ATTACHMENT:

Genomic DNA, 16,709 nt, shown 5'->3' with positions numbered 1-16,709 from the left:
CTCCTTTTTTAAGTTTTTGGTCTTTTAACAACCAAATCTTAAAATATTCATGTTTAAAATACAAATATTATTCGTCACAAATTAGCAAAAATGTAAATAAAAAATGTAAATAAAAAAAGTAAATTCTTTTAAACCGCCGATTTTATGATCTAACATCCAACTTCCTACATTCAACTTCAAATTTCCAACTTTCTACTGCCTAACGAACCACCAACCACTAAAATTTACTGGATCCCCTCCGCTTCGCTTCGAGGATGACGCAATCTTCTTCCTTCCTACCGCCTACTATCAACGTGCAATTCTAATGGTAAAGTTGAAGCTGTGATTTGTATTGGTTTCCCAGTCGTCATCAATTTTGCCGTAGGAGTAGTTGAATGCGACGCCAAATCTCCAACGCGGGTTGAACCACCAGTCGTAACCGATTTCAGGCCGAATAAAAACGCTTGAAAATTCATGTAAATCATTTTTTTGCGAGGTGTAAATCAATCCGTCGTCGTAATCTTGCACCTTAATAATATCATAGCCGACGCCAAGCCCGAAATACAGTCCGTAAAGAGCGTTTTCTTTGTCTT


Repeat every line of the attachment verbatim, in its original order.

Genomic DNA, 16,709 nt, shown 5'->3' with positions numbered 1-16,709 from the left:
CTCCTTTTTTAAGTTTTTGGTCTTTTAACAACCAAATCTTAAAATATTCATGTTTAAAATACAAATATTATTCGTCACAAATTAGCAAAAATGTAAATAAAAAATGTAAATAAAAAAAGTAAATTCTTTTAAACCGCCGATTTTATGATCTAACATCCAACTTCCTACATTCAACTTCAAATTTCCAACTTTCTACTGCCTAACGAACCACCAACCACTAAAATTTACTGGATCCCCTCCGCTTCGCTTCGAGGATGACGCAATCTTCTTCCTTCCTACCGCCTACTATCAACGTGCAATTCTAATGGTAAAGTTGAAGCTGTGATTTGTATTGGTTTCCCAGTCGTCATCAATTTTGCCGTAGGAGTAGTTGAATGCGACGCCAAATCTCCAACGCGGGTTGAACCACCAGTCGTAACCGATTTCAGGCCGAATAAAAACGCTTGAAAATTCATGTAAATCATTTTTTTGCGAGGTGTAAATCAATCCGTCGTCGTAATCTTGCACCTTAATAATATCATAGCCGACGCCAAGCCCGAAATACAGTCCGTAAAGAGCGTTTTCTTTGTCTT